You can see below two texts chosen by chance on the web : one on the reform of orthography and one on how to fish

    “Several attempts were formerly made in England to rectify the orthography of the language. But I apprehend their schemes failed to success, rather on account of their intrinsic difficulties, than on account of any necessary impracticability of a reform. It was proposed, in most of these schemes, not merely to throw out superfluous and silent letters, but to introduce a number of new characters. Any attempt on such a plan must undoubtedly prove unsuccessful. It is not to be expected that an orthography, perfectly regular and simple, such as would be formed by a "Synod of Grammarians on principles of science," will ever be substituted for that confused mode of spelling which is now established. But it is apprehended that great improvements may be made, and an orthography almost regular, or such as shall obviate most of the present difficulties which occur in learning our language, may be introduced and established with little trouble and opposition »

    More 70 % of the words have a Latin origin.

    « Bait fishing is one of the easiest ways to catch fish. The approaches to catching fish are many--fly fishing, spinner fishing, jig fishing, trolling, and snagging to name a few—bait fishing is a good method for the beginning fisherman or fisherwoman. Bait fishing offers both simplicity and effectiveness for anglers. It is simple in that one only has to bait up a hook and throw the line in the water, and it is effective because the presence of live bait is a temptation that hardly any fish can resist! »

    About 40 % of the words have a Latin origin.

    Even in the favourable subject for words with a Germanic origin the English language contain a plenty of words with a Latin origin

    Take two cases which should be very favourable for the words with a Germanic origin :

    The family
    Latin origin : uncle, aunt, cousin, nephew, parent, family, descendant, marriage, mummy, conjugal, divorce, relative, niece, polygamy genealogy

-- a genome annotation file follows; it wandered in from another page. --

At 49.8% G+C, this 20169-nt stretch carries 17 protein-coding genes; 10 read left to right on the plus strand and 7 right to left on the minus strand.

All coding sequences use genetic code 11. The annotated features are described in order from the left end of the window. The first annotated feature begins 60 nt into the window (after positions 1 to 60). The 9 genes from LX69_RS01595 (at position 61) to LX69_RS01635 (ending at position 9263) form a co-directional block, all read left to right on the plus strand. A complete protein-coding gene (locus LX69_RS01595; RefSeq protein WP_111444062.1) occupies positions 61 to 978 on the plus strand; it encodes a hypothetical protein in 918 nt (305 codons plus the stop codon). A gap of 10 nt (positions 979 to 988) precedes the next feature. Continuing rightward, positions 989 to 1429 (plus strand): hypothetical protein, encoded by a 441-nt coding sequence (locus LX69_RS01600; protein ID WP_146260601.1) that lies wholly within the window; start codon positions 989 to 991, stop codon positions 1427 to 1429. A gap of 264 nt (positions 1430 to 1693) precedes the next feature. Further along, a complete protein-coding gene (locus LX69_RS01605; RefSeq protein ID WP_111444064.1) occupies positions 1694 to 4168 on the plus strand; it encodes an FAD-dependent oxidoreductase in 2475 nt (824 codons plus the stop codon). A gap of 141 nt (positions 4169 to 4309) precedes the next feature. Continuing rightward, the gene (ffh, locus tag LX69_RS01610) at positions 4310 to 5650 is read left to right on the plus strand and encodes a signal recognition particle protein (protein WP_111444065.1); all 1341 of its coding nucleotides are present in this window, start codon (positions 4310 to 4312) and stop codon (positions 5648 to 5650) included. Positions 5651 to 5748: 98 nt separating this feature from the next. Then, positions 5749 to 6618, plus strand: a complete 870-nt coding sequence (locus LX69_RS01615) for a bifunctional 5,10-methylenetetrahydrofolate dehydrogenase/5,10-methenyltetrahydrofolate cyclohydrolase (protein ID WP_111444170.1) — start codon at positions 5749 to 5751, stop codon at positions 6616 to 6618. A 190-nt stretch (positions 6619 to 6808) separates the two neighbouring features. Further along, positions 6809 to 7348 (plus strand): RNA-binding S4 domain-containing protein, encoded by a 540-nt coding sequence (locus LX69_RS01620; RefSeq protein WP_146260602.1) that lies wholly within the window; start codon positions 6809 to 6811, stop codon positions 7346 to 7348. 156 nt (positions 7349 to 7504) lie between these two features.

Germanic origin : brother, mother, dad, daughter, wedding, sister, son , father, elderly
    Mixt : Grandfather, grandmother

    Surprise ! the majority of the word have a Latin origin

    Latin origin : agriculture, poultry, pullet, capon, cock , mule, rabbit, manger, stable, farm, grange, peasant, soil, vegetable, vine , mutton , beef, veal, ruminant, bovine, potatoes, rice, cattle, tractor, fruit, grasp, arable, cultivation, plantation, fertilizer, pesticide, cereals, agronomy, irrigation, silo, Bale, tomatoes, peppers, aubergine, cotton, tobacco, coffee, plant, horticulture, culture, intensification, melon, pear, peach, sugar, mule, cultivate, fertilize, pasture, prairie, manure, rotation, compost, pest, oil, carrot, mushrooms, onions , to inseminate, to bray, cooperative, farm machinery…..

    Germanic origin : cow, ox, calf, ewe, lamb, kid, flock, pig, hen, horse, mare, bull, donkey, duck, chicken, goose, egg, harvest, crop, barley, wheat, sheep, goat, field, plough, breeding, meat, milk, beans, meadow, grassland, seed, yield, hay ass, lay egg, herd, apple, raspberry, strawberry, to neighs, to grunts, to cackle, land, livestock, cowboy, orchard , mower , ….

    Surprise again, the words with a Latin origin dominate largely in a subject where the words with a Germanic origin should be completely dominant.
    If I take a subject like the war or the trade it may about 70 % of the vocabulary come from old French or Latin.

    I could continue on several topic et the result will be always the same with a domination of word with a Latin origin.